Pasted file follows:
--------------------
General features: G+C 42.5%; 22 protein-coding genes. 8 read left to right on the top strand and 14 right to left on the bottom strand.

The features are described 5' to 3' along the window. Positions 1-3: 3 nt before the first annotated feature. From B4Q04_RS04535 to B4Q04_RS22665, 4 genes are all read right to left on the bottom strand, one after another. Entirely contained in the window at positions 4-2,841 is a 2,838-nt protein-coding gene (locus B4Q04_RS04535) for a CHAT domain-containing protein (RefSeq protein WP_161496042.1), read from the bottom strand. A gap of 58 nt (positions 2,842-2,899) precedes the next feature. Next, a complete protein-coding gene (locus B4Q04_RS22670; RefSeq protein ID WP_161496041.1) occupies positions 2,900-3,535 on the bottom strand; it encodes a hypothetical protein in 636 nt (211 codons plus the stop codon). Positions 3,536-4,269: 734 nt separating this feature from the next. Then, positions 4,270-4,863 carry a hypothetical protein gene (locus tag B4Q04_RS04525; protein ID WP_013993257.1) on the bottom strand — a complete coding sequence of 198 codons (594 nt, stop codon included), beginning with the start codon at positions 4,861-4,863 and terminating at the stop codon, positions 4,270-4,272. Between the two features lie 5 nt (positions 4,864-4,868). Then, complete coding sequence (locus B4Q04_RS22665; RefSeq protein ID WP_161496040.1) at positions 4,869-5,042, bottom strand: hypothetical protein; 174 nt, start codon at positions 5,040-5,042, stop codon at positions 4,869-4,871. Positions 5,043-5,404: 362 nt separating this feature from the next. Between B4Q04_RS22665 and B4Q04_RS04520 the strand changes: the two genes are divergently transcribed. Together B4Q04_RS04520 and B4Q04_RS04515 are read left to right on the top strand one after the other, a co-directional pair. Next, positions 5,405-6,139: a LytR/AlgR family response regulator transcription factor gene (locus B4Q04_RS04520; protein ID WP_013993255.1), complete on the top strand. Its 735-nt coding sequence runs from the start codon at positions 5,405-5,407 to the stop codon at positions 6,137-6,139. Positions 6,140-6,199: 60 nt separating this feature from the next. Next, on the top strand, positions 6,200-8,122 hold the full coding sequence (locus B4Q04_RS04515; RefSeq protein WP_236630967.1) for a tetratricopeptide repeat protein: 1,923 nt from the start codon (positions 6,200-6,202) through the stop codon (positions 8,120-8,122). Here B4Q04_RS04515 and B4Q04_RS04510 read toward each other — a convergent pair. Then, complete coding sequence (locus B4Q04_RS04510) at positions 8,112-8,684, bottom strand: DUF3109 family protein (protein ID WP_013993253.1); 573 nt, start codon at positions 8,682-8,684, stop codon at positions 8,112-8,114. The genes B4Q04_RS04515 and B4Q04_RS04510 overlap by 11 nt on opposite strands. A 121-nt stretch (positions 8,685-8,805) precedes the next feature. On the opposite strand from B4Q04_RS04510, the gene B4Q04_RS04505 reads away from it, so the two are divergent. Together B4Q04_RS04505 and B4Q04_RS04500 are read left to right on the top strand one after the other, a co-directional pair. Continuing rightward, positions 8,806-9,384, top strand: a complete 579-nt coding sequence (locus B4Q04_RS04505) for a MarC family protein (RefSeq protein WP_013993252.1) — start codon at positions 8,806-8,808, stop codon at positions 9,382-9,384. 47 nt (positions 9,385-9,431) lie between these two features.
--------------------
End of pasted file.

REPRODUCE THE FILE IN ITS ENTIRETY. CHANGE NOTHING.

General features: G+C 42.5%; 22 protein-coding genes. 8 read left to right on the top strand and 14 right to left on the bottom strand.

The features are described 5' to 3' along the window. Positions 1-3: 3 nt before the first annotated feature. From B4Q04_RS04535 to B4Q04_RS22665, 4 genes are all read right to left on the bottom strand, one after another. Entirely contained in the window at positions 4-2,841 is a 2,838-nt protein-coding gene (locus B4Q04_RS04535) for a CHAT domain-containing protein (RefSeq protein WP_161496042.1), read from the bottom strand. A gap of 58 nt (positions 2,842-2,899) precedes the next feature. Next, a complete protein-coding gene (locus B4Q04_RS22670; RefSeq protein ID WP_161496041.1) occupies positions 2,900-3,535 on the bottom strand; it encodes a hypothetical protein in 636 nt (211 codons plus the stop codon). Positions 3,536-4,269: 734 nt separating this feature from the next. Then, positions 4,270-4,863 carry a hypothetical protein gene (locus tag B4Q04_RS04525; protein ID WP_013993257.1) on the bottom strand — a complete coding sequence of 198 codons (594 nt, stop codon included), beginning with the start codon at positions 4,861-4,863 and terminating at the stop codon, positions 4,270-4,272. Between the two features lie 5 nt (positions 4,864-4,868). Then, complete coding sequence (locus B4Q04_RS22665; RefSeq protein ID WP_161496040.1) at positions 4,869-5,042, bottom strand: hypothetical protein; 174 nt, start codon at positions 5,040-5,042, stop codon at positions 4,869-4,871. Positions 5,043-5,404: 362 nt separating this feature from the next. Between B4Q04_RS22665 and B4Q04_RS04520 the strand changes: the two genes are divergently transcribed. Together B4Q04_RS04520 and B4Q04_RS04515 are read left to right on the top strand one after the other, a co-directional pair. Next, positions 5,405-6,139: a LytR/AlgR family response regulator transcription factor gene (locus B4Q04_RS04520; protein ID WP_013993255.1), complete on the top strand. Its 735-nt coding sequence runs from the start codon at positions 5,405-5,407 to the stop codon at positions 6,137-6,139. Positions 6,140-6,199: 60 nt separating this feature from the next. Next, on the top strand, positions 6,200-8,122 hold the full coding sequence (locus B4Q04_RS04515; RefSeq protein WP_236630967.1) for a tetratricopeptide repeat protein: 1,923 nt from the start codon (positions 6,200-6,202) through the stop codon (positions 8,120-8,122). Here B4Q04_RS04515 and B4Q04_RS04510 read toward each other — a convergent pair. Then, complete coding sequence (locus B4Q04_RS04510) at positions 8,112-8,684, bottom strand: DUF3109 family protein (protein ID WP_013993253.1); 573 nt, start codon at positions 8,682-8,684, stop codon at positions 8,112-8,114. The genes B4Q04_RS04515 and B4Q04_RS04510 overlap by 11 nt on opposite strands. A 121-nt stretch (positions 8,685-8,805) precedes the next feature. On the opposite strand from B4Q04_RS04510, the gene B4Q04_RS04505 reads away from it, so the two are divergent. Together B4Q04_RS04505 and B4Q04_RS04500 are read left to right on the top strand one after the other, a co-directional pair. Continuing rightward, positions 8,806-9,384, top strand: a complete 579-nt coding sequence (locus B4Q04_RS04505) for a MarC family protein (RefSeq protein WP_013993252.1) — start codon at positions 8,806-8,808, stop codon at positions 9,382-9,384. 47 nt (positions 9,385-9,431) lie between these two features.